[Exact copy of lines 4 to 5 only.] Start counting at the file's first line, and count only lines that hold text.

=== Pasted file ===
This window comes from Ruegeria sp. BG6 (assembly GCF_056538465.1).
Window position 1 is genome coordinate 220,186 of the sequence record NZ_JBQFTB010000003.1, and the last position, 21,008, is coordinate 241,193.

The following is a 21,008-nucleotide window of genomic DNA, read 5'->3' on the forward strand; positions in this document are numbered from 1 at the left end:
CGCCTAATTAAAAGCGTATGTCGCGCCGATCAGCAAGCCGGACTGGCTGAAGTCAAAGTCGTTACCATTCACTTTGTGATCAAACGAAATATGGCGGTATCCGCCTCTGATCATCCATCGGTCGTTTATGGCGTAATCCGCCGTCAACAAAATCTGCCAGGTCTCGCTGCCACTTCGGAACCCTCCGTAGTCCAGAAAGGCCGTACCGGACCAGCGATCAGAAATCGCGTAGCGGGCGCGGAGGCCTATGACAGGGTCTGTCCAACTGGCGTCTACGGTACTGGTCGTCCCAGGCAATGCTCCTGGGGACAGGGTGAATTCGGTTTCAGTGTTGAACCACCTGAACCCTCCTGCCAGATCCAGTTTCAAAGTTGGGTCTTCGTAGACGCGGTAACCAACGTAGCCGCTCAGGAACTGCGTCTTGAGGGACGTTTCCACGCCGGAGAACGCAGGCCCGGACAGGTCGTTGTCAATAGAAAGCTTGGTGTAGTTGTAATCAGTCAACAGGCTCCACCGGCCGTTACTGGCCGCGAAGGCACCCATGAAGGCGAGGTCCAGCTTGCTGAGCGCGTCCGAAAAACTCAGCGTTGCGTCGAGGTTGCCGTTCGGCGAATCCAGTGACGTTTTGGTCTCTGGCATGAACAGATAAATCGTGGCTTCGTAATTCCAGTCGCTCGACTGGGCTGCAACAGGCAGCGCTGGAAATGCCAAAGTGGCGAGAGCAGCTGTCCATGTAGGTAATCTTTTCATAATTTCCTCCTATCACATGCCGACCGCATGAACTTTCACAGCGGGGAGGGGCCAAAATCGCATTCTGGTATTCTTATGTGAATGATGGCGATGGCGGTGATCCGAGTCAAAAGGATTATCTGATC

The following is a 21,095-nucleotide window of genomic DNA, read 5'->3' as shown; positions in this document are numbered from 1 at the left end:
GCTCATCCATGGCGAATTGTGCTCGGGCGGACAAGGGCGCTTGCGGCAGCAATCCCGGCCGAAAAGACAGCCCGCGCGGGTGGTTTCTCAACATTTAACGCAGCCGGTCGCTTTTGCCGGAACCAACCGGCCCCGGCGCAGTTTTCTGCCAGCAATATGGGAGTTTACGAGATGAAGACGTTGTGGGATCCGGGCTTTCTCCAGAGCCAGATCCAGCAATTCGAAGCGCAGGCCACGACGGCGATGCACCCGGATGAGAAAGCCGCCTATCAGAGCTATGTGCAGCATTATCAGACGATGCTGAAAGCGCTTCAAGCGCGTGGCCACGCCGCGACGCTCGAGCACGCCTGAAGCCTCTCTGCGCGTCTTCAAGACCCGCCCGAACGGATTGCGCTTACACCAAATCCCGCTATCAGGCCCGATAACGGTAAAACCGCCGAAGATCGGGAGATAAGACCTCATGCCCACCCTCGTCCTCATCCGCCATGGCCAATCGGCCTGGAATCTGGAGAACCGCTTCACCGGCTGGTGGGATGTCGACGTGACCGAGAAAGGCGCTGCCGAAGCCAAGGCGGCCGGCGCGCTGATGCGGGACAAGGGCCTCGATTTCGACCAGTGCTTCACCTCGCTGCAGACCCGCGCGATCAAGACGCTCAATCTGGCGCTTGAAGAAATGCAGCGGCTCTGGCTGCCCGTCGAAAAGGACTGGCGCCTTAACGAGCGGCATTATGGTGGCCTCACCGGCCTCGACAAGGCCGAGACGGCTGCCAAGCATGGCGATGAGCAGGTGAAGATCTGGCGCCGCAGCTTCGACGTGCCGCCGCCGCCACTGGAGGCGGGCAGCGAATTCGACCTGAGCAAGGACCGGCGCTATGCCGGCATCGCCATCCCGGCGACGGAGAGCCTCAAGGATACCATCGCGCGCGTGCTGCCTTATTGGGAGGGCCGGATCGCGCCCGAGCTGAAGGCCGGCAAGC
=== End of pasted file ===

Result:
CGCCTAATTAAAAGCGTATGTCGCGCCGATCAGCAAGCCGGACTGGCTGAAGTCAAAGTCGTTACCATTCACTTTGTGATCAAACGAAATATGGCGGTATCCGCCTCTGATCATCCATCGGTCGTTTATGGCGTAATCCGCCGTCAACAAAATCTGCCAGGTCTCGCTGCCACTTCGGAACCCTCCGTAGTCCAGAAAGGCCGTACCGGACCAGCGATCAGAAATCGCGTAGCGGGCGCGGAGGCCTATGACAGGGTCTGTCCAACTGGCGTCTACGGTACTGGTCGTCCCAGGCAATGCTCCTGGGGACAGGGTGAATTCGGTTTCAGTGTTGAACCACCTGAACCCTCCTGCCAGATCCAGTTTCAAAGTTGGGTCTTCGTAGACGCGGTAACCAACGTAGCCGCTCAGGAACTGCGTCTTGAGGGACGTTTCCACGCCGGAGAACGCAGGCCCGGACAGGTCGTTGTCAATAGAAAGCTTGGTGTAGTTGTAATCAGTCAACAGGCTCCACCGGCCGTTACTGGCCGCGAAGGCACCCATGAAGGCGAGGTCCAGCTTGCTGAGCGCGTCCGAAAAACTCAGCGTTGCGTCGAGGTTGCCGTTCGGCGAATCCAGTGACGTTTTGGTCTCTGGCATGAACAGATAAATCGTGGCTTCGTAATTCCAGTCGCTCGACTGGGCTGCAACAGGCAGCGCTGGAAATGCCAAAGTGGCGAGAGCAGCTGTCCATGTAGGTAATCTTTTCATAATTTCCTCCTATCACATGCCGACCGCATGAACTTTCACAGCGGGGAGGGGCCAAAATCGCATTCTGGTATTCTTATGTGAATGATGGCGATGGCGGTGATCCGAGTCAAAAGGATTATCTGATC

The following is a 21,095-nucleotide window of genomic DNA, read 5'->3' as shown; positions in this document are numbered from 1 at the left end: